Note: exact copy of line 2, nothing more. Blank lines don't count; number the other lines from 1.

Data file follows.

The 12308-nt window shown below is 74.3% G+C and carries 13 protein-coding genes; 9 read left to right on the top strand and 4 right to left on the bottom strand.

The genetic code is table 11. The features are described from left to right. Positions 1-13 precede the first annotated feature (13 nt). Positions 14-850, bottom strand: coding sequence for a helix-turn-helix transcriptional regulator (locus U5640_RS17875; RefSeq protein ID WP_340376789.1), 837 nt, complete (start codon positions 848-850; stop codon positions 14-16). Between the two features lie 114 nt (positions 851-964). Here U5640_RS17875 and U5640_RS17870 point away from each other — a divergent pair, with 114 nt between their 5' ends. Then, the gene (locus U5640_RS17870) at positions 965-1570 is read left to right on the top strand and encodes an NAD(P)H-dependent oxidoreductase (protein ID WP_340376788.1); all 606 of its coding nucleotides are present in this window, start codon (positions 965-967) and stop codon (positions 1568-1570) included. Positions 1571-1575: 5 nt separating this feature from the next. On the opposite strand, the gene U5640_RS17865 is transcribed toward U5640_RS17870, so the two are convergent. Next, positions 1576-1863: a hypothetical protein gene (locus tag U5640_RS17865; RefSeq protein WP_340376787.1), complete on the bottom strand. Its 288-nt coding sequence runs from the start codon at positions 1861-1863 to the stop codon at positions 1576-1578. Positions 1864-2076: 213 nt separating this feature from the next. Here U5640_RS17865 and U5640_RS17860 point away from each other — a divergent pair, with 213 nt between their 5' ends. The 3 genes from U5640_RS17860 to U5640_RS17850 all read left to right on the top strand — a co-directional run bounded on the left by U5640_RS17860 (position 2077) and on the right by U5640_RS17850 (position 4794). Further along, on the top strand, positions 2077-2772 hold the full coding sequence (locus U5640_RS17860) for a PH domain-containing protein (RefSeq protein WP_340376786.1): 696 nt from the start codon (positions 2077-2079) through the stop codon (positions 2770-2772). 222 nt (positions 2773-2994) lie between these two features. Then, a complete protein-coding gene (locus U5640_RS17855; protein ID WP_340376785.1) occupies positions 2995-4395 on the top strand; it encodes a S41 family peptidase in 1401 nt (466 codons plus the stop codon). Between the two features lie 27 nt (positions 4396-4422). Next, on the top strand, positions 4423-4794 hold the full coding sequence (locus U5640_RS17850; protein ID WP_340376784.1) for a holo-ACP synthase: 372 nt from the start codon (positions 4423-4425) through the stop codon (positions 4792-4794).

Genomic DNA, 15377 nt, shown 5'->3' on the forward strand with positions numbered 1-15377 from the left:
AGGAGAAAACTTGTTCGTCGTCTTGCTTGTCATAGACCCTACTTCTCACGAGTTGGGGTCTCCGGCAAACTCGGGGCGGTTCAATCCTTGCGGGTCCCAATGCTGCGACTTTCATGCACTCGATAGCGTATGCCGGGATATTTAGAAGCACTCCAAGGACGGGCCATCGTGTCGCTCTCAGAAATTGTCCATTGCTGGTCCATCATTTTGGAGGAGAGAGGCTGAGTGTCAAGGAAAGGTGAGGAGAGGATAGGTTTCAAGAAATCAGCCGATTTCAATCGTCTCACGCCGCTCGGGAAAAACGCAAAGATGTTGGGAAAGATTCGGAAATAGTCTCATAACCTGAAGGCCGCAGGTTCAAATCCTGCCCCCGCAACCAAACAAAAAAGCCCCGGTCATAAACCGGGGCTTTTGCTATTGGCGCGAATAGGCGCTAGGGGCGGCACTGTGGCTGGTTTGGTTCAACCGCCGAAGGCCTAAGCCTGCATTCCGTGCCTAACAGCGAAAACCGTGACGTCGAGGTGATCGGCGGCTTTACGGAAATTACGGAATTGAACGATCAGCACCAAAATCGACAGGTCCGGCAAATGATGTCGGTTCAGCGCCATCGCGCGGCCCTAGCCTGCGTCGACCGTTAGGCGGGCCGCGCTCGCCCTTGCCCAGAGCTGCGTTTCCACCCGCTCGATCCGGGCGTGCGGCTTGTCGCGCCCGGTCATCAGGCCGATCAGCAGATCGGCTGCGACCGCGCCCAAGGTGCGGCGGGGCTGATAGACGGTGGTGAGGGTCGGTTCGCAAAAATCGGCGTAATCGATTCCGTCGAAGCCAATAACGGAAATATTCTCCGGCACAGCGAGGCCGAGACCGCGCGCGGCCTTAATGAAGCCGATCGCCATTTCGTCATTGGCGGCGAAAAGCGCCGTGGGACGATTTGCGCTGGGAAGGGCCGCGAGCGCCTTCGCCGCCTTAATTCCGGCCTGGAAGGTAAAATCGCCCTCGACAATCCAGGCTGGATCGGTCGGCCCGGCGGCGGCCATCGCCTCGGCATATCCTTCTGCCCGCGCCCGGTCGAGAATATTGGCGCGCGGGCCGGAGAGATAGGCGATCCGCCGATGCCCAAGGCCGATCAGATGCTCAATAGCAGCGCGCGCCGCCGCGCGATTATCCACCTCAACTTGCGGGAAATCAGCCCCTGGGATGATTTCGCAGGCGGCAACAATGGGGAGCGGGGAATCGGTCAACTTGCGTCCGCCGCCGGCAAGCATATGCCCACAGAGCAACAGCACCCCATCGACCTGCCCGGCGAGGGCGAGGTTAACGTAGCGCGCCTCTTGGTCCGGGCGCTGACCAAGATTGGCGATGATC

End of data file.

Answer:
The genetic code is table 11. The features are described from left to right. Positions 1-13 precede the first annotated feature (13 nt). Positions 14-850, bottom strand: coding sequence for a helix-turn-helix transcriptional regulator (locus U5640_RS17875; RefSeq protein ID WP_340376789.1), 837 nt, complete (start codon positions 848-850; stop codon positions 14-16). Between the two features lie 114 nt (positions 851-964). Here U5640_RS17875 and U5640_RS17870 point away from each other — a divergent pair, with 114 nt between their 5' ends. Then, the gene (locus U5640_RS17870) at positions 965-1570 is read left to right on the top strand and encodes an NAD(P)H-dependent oxidoreductase (protein ID WP_340376788.1); all 606 of its coding nucleotides are present in this window, start codon (positions 965-967) and stop codon (positions 1568-1570) included. Positions 1571-1575: 5 nt separating this feature from the next. On the opposite strand, the gene U5640_RS17865 is transcribed toward U5640_RS17870, so the two are convergent. Next, positions 1576-1863: a hypothetical protein gene (locus tag U5640_RS17865; RefSeq protein WP_340376787.1), complete on the bottom strand. Its 288-nt coding sequence runs from the start codon at positions 1861-1863 to the stop codon at positions 1576-1578. Positions 1864-2076: 213 nt separating this feature from the next. Here U5640_RS17865 and U5640_RS17860 point away from each other — a divergent pair, with 213 nt between their 5' ends. The 3 genes from U5640_RS17860 to U5640_RS17850 all read left to right on the top strand — a co-directional run bounded on the left by U5640_RS17860 (position 2077) and on the right by U5640_RS17850 (position 4794). Further along, on the top strand, positions 2077-2772 hold the full coding sequence (locus U5640_RS17860) for a PH domain-containing protein (RefSeq protein WP_340376786.1): 696 nt from the start codon (positions 2077-2079) through the stop codon (positions 2770-2772). 222 nt (positions 2773-2994) lie between these two features. Then, a complete protein-coding gene (locus U5640_RS17855; protein ID WP_340376785.1) occupies positions 2995-4395 on the top strand; it encodes a S41 family peptidase in 1401 nt (466 codons plus the stop codon). Between the two features lie 27 nt (positions 4396-4422). Next, on the top strand, positions 4423-4794 hold the full coding sequence (locus U5640_RS17850; protein ID WP_340376784.1) for a holo-ACP synthase: 372 nt from the start codon (positions 4423-4425) through the stop codon (positions 4792-4794).